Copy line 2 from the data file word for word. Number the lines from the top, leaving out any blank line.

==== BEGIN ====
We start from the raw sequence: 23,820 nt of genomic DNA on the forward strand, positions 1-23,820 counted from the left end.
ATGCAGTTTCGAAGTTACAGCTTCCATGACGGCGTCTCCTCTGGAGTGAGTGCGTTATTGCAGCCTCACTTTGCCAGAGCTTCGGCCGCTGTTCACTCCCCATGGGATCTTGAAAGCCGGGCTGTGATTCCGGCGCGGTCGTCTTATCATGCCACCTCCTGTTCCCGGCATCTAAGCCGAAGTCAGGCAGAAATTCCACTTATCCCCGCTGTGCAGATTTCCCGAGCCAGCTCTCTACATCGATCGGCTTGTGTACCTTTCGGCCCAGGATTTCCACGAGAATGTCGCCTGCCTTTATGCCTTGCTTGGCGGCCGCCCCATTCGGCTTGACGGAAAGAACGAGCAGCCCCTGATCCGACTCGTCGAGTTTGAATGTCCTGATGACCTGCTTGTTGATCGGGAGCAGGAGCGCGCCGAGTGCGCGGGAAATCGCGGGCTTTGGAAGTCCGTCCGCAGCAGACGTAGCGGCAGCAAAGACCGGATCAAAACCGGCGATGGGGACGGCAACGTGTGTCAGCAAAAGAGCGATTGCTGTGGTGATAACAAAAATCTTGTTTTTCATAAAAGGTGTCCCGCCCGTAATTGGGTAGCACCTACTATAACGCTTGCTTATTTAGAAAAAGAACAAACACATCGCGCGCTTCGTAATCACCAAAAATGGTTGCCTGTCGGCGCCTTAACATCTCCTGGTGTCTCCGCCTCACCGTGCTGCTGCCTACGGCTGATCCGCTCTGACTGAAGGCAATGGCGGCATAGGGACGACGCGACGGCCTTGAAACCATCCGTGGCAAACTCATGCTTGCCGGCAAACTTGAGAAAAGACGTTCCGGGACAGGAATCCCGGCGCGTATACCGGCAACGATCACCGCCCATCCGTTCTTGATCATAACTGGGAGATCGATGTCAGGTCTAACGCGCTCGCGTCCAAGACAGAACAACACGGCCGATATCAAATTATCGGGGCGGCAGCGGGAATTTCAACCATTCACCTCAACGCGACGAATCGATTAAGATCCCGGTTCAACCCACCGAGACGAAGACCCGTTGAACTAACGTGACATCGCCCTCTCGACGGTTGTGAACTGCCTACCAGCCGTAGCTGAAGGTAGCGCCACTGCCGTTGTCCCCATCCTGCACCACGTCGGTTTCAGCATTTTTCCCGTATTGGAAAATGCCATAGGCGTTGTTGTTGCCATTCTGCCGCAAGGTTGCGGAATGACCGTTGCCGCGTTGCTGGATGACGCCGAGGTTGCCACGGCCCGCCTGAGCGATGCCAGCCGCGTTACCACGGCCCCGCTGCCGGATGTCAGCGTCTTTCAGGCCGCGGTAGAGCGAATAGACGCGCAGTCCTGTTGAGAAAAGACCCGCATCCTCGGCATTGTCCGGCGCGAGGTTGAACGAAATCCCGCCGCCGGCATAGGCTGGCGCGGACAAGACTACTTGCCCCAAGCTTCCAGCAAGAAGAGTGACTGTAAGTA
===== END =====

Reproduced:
ATGCAGTTTCGAAGTTACAGCTTCCATGACGGCGTCTCCTCTGGAGTGAGTGCGTTATTGCAGCCTCACTTTGCCAGAGCTTCGGCCGCTGTTCACTCCCCATGGGATCTTGAAAGCCGGGCTGTGATTCCGGCGCGGTCGTCTTATCATGCCACCTCCTGTTCCCGGCATCTAAGCCGAAGTCAGGCAGAAATTCCACTTATCCCCGCTGTGCAGATTTCCCGAGCCAGCTCTCTACATCGATCGGCTTGTGTACCTTTCGGCCCAGGATTTCCACGAGAATGTCGCCTGCCTTTATGCCTTGCTTGGCGGCCGCCCCATTCGGCTTGACGGAAAGAACGAGCAGCCCCTGATCCGACTCGTCGAGTTTGAATGTCCTGATGACCTGCTTGTTGATCGGGAGCAGGAGCGCGCCGAGTGCGCGGGAAATCGCGGGCTTTGGAAGTCCGTCCGCAGCAGACGTAGCGGCAGCAAAGACCGGATCAAAACCGGCGATGGGGACGGCAACGTGTGTCAGCAAAAGAGCGATTGCTGTGGTGATAACAAAAATCTTGTTTTTCATAAAAGGTGTCCCGCCCGTAATTGGGTAGCACCTACTATAACGCTTGCTTATTTAGAAAAAGAACAAACACATCGCGCGCTTCGTAATCACCAAAAATGGTTGCCTGTCGGCGCCTTAACATCTCCTGGTGTCTCCGCCTCACCGTGCTGCTGCCTACGGCTGATCCGCTCTGACTGAAGGCAATGGCGGCATAGGGACGACGCGACGGCCTTGAAACCATCCGTGGCAAACTCATGCTTGCCGGCAAACTTGAGAAAAGACGTTCCGGGACAGGAATCCCGGCGCGTATACCGGCAACGATCACCGCCCATCCGTTCTTGATCATAACTGGGAGATCGATGTCAGGTCTAACGCGCTCGCGTCCAAGACAGAACAACACGGCCGATATCAAATTATCGGGGCGGCAGCGGGAATTTCAACCATTCACCTCAACGCGACGAATCGATTAAGATCCCGGTTCAACCCACCGAGACGAAGACCCGTTGAACTAACGTGACATCGCCCTCTCGACGGTTGTGAACTGCCTACCAGCCGTAGCTGAAGGTAGCGCCACTGCCGTTGTCCCCATCCTGCACCACGTCGGTTTCAGCATTTTTCCCGTATTGGAAAATGCCATAGGCGTTGTTGTTGCCATTCTGCCGCAAGGTTGCGGAATGACCGTTGCCGCGTTGCTGGATGACGCCGAGGTTGCCACGGCCCGCCTGAGCGATGCCAGCCGCGTTACCACGGCCCCGCTGCCGGATGTCAGCGTCTTTCAGGCCGCGGTAGAGCGAATAGACGCGCAGTCCTGTTGAGAAAAGACCCGCATCCTCGGCATTGTCCGGCGCGAGGTTGAACGAAATCCCGCCGCCGGCATAGGCTGGCGCGGACAAGACTACTTGCCCCAAGCTTCCAGCAAGAAGAGTGACTGTAAGTA